I suppose if one were to revisit my blog posts over the past year I would need a pretty big room to accommodate all those elephants, but I want to talk about another one now as it applies to my own journey and I reckon also to some of those who may be reading this.
A couple of days ago, an old friend (who “gets it”) posted a meme on her Facebook page, which I “shared” on mine, that in my opinion encapsulates many of the issues facing people who have issues with mental health. Like all memes it did not tell the whole story and there were bones of contention (as evidenced by the comments that followed) but for me it summed up how I have felt in the past and some of what some who I know are going through now, recognizing everyone is different and this is a complex subject.
As some know, I began my career as a full time community activist in the early 2000’s and what got me going was my involvement in an organization called Trust Links (which is still going) and its Growing Together project, which was all about helping members of the community who were experiencing mental health issues. It seemed to us at the time that this was a huge area with many gaps when it came to meeting otherwise unmet needs, and we could make a difference. Not that there was a simple formula that addresses every need and mindful of a perplexing array of assorted ways to help people, but at least we could do something, and we did. One was a simple case of getting people to talk about the “elephant in the room” or as I described it in my book “Spirituality and Mental Health” how even when feeling trapped in a dark tunnel one can get out of it into the light at the end. Part of the “trick” is recognizing this is an “our” problem and sometimes joining the dots or bringing together various members of the community as well as the supposed experts there is help and a quality of life to have.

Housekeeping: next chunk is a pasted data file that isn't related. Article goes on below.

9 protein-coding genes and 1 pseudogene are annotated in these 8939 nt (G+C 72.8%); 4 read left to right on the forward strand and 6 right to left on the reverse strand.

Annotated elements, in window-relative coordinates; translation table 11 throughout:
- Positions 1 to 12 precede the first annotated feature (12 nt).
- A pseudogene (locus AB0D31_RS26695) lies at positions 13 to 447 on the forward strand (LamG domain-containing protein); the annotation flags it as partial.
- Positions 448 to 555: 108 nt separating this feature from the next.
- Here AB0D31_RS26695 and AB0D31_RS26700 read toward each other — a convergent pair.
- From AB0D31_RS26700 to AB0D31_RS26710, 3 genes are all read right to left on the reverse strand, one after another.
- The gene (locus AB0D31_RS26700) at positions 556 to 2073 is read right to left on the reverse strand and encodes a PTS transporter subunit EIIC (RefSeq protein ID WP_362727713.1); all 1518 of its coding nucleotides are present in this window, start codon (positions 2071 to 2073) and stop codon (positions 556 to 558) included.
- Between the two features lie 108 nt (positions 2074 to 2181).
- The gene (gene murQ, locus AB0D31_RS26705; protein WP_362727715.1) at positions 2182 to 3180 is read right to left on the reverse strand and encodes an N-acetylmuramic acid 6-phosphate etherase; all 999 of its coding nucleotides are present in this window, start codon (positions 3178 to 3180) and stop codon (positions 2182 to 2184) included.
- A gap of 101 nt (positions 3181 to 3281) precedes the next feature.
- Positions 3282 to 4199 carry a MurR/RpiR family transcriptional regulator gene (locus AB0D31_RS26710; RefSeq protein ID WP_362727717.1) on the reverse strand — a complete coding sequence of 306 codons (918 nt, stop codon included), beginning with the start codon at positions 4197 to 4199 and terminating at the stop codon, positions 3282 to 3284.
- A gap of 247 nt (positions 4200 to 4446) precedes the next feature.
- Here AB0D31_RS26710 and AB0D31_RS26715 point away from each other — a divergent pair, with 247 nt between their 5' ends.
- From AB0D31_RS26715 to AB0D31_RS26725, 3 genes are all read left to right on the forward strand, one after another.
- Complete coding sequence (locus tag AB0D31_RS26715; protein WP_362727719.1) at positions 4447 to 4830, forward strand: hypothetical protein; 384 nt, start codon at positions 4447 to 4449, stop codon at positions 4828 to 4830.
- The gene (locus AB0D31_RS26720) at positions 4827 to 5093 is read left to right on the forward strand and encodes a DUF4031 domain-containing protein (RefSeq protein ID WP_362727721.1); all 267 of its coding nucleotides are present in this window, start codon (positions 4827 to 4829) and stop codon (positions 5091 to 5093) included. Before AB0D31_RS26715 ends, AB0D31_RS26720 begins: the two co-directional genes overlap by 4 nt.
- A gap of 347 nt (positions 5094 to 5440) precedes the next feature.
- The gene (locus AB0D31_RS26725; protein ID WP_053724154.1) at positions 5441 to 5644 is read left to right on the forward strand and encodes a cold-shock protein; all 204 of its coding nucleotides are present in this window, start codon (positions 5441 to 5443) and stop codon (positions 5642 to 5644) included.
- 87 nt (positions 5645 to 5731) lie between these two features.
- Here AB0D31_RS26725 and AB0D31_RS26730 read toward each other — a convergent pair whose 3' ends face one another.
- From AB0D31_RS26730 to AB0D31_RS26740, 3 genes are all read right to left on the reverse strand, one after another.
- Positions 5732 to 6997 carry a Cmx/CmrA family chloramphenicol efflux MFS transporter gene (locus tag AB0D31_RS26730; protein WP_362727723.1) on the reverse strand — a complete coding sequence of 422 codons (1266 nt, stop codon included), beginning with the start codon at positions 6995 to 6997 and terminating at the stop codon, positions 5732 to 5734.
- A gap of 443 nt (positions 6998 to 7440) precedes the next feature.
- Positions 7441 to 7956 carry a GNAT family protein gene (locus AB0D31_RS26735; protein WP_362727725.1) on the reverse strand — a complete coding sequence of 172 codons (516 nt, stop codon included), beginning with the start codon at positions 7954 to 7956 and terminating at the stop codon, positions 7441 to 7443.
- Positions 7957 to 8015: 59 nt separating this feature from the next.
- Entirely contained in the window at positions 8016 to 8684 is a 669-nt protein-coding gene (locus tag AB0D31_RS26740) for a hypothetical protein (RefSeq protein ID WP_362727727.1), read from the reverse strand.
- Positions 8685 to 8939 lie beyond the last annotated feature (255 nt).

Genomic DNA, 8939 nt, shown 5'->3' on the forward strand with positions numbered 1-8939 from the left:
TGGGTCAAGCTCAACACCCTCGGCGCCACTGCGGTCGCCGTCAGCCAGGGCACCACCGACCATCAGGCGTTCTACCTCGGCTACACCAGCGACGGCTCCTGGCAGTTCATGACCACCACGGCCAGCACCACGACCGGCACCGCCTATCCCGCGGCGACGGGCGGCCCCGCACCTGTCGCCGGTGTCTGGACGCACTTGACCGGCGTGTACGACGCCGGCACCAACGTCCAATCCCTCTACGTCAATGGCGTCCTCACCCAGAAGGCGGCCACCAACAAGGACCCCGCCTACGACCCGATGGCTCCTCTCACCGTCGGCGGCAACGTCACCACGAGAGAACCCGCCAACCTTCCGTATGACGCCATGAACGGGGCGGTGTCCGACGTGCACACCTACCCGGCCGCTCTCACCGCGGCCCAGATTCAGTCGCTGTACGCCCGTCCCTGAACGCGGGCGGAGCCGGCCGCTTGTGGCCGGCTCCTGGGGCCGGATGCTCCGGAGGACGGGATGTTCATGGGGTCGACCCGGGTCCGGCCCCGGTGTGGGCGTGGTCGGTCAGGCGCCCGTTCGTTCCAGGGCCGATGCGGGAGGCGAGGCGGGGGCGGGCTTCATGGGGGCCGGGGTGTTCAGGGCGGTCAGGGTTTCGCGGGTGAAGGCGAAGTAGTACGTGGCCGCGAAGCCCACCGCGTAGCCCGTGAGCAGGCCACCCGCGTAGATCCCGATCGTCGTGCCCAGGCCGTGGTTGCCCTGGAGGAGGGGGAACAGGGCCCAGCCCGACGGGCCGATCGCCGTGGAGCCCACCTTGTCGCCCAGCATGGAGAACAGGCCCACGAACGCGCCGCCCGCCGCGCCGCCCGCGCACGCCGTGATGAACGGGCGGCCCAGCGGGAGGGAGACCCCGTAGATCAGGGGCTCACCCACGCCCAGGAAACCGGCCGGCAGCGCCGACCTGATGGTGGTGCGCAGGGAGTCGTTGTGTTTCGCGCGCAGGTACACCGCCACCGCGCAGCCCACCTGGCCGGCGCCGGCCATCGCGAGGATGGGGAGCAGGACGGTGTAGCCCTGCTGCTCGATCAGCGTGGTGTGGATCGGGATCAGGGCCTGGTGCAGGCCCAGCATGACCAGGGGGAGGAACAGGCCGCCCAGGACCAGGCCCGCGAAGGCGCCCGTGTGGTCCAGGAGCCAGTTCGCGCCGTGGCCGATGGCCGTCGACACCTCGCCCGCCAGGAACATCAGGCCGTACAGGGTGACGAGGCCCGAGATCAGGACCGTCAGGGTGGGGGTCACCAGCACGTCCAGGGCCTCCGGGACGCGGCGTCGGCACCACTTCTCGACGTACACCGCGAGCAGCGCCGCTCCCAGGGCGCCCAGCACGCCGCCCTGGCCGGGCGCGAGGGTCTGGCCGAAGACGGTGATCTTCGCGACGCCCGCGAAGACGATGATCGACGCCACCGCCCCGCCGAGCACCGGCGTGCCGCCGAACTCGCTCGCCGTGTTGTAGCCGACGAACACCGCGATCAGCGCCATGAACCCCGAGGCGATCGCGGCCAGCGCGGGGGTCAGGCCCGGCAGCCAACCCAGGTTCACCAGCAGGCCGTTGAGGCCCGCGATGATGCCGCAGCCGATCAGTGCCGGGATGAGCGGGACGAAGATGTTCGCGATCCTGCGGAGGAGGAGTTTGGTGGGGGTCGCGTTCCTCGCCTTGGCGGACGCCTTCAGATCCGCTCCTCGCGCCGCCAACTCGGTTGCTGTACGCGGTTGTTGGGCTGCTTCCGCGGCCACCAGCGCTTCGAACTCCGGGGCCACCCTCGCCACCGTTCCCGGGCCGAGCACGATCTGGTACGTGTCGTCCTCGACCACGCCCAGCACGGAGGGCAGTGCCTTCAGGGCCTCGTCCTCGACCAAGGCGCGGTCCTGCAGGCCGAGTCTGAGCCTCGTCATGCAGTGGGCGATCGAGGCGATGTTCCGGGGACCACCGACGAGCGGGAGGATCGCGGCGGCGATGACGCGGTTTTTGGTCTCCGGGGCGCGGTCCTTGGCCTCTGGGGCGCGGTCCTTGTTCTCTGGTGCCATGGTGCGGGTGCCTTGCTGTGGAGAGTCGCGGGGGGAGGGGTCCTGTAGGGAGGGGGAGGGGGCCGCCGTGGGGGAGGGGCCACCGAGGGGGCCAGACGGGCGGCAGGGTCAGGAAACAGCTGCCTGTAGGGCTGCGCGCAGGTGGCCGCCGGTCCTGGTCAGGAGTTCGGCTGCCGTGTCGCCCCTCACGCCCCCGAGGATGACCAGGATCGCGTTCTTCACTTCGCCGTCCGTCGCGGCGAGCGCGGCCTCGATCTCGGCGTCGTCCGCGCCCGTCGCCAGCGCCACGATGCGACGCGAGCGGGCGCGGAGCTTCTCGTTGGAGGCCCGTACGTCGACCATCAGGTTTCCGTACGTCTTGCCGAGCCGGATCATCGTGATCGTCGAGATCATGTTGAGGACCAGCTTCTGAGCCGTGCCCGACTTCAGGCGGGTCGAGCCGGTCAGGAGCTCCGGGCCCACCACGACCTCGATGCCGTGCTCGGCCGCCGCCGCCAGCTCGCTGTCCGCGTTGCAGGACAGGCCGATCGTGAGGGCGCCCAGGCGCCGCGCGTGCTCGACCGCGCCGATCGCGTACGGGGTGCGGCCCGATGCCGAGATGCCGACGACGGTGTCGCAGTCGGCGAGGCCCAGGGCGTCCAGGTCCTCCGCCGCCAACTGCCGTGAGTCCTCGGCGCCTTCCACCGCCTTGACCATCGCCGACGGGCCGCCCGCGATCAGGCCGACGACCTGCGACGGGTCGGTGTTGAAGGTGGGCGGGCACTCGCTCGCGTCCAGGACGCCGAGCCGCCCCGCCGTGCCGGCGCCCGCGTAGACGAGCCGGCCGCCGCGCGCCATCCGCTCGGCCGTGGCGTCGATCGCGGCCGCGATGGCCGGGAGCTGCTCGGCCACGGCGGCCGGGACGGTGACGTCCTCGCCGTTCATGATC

Talking about memes, concerning the one above, posted by another friend who “gets it” following the meme I had posted earlier, this if nothing else encapsulates many facets concerning depression. I realize having got that off my chest I can go down all sorts of rabbit holes articulating what I think. As for what I have done, I talk about some of this in my book “Outside the Camp”. A main area of interest these days is homelessness and many of the issues I dealt with all those years ago still apply. While spirituality is not my main angle when as I deal with people of all faiths and none, it is something that especially interests me. I see the church, and by that I mean the community of those who seek to follow Christ, having a major part to play (which is why back in the day Trust Links was set up by those inspired to do so by their Christian faith). I am heartened that many of the greatest saints down the ages had mental health problems, especially depression, but they kept going, and there is much in the Bible that throws light on the subject.